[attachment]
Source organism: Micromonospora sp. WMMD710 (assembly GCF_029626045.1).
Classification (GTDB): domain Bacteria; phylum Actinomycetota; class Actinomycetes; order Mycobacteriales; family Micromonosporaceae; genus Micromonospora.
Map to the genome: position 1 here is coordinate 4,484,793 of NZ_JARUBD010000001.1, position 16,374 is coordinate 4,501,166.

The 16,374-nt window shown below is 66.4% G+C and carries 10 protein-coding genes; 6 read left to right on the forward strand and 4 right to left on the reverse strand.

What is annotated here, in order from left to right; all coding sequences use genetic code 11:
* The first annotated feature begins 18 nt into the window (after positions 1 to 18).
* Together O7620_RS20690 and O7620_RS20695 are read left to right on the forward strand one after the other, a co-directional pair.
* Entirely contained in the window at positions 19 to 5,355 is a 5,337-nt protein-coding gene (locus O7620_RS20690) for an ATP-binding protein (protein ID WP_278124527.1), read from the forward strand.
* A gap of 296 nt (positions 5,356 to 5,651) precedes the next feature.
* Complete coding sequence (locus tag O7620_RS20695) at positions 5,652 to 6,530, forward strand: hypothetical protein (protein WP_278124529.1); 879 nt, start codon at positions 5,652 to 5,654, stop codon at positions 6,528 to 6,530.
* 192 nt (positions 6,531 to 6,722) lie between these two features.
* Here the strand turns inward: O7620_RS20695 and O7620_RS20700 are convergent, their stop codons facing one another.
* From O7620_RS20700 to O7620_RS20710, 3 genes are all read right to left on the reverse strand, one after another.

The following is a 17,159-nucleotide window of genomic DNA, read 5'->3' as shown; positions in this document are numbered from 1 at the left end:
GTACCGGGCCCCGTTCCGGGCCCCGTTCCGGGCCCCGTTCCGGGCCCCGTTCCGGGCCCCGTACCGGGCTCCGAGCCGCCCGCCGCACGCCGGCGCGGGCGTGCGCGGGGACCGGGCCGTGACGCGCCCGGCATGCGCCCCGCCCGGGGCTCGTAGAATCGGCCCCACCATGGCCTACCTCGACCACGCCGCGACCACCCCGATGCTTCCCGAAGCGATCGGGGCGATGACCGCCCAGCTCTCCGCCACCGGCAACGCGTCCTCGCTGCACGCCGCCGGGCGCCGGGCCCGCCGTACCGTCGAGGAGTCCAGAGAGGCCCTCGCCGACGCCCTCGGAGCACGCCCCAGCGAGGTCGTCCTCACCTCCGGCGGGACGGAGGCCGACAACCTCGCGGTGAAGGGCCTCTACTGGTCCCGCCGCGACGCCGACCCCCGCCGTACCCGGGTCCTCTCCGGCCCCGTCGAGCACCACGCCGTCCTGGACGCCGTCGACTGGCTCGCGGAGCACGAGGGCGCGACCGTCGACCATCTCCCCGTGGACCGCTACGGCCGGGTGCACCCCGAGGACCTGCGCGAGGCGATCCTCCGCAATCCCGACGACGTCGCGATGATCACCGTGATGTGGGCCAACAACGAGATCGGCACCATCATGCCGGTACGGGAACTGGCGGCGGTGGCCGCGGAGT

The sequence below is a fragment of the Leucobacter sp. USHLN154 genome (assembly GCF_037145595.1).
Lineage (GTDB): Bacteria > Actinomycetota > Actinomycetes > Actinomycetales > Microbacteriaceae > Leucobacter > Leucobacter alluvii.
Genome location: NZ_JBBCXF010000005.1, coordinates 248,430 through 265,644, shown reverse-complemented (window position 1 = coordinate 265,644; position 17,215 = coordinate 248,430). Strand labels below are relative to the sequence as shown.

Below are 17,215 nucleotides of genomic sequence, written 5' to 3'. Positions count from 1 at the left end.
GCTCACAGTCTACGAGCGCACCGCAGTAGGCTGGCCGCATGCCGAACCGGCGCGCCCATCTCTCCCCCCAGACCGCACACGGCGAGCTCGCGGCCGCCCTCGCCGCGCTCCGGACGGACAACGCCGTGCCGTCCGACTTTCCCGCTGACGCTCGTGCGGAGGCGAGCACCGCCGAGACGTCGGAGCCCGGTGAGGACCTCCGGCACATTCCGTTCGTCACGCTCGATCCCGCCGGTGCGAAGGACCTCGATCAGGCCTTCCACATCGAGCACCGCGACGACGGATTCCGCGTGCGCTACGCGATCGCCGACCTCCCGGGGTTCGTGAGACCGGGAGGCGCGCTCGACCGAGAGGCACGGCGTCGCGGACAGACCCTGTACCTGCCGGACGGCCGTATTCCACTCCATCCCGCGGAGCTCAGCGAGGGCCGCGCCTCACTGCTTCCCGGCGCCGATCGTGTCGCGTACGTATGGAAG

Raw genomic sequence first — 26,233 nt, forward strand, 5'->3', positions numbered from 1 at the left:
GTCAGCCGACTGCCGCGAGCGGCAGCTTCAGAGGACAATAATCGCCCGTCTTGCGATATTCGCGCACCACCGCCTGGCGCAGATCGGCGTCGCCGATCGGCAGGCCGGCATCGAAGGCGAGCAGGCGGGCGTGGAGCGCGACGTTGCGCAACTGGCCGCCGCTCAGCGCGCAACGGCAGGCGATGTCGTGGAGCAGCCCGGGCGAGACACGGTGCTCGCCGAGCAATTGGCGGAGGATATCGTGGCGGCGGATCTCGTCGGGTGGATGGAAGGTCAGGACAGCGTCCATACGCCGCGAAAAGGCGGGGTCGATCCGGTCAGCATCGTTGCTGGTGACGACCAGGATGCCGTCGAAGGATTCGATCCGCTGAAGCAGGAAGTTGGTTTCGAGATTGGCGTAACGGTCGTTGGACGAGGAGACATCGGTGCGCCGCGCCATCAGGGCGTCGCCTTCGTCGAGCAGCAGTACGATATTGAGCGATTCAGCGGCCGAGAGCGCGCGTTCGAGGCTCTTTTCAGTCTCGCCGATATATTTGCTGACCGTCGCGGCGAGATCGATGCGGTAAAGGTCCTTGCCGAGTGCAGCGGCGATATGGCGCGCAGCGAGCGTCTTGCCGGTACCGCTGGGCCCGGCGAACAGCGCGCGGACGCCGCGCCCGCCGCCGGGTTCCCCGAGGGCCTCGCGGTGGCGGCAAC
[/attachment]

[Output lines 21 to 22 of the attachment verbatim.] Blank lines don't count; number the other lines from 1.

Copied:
Raw genomic sequence first — 26,233 nt, forward strand, 5'->3', positions numbered from 1 at the left:
GTCAGCCGACTGCCGCGAGCGGCAGCTTCAGAGGACAATAATCGCCCGTCTTGCGATATTCGCGCACCACCGCCTGGCGCAGATCGGCGTCGCCGATCGGCAGGCCGGCATCGAAGGCGAGCAGGCGGGCGTGGAGCGCGACGTTGCGCAACTGGCCGCCGCTCAGCGCGCAACGGCAGGCGATGTCGTGGAGCAGCCCGGGCGAGACACGGTGCTCGCCGAGCAATTGGCGGAGGATATCGTGGCGGCGGATCTCGTCGGGTGGATGGAAGGTCAGGACAGCGTCCATACGCCGCGAAAAGGCGGGGTCGATCCGGTCAGCATCGTTGCTGGTGACGACCAGGATGCCGTCGAAGGATTCGATCCGCTGAAGCAGGAAGTTGGTTTCGAGATTGGCGTAACGGTCGTTGGACGAGGAGACATCGGTGCGCCGCGCCATCAGGGCGTCGCCTTCGTCGAGCAGCAGTACGATATTGAGCGATTCAGCGGCCGAGAGCGCGCGTTCGAGGCTCTTTTCAGTCTCGCCGATATATTTGCTGACCGTCGCGGCGAGATCGATGCGGTAAAGGTCCTTGCCGAGTGCAGCGGCGATATGGCGCGCAGCGAGCGTCTTGCCGGTACCGCTGGGCCCGGCGAACAGCGCGCGGACGCCGCGCCCGCCGCCGGGTTCCCCGAGGGCCTCGCGGTGGCGGCAAC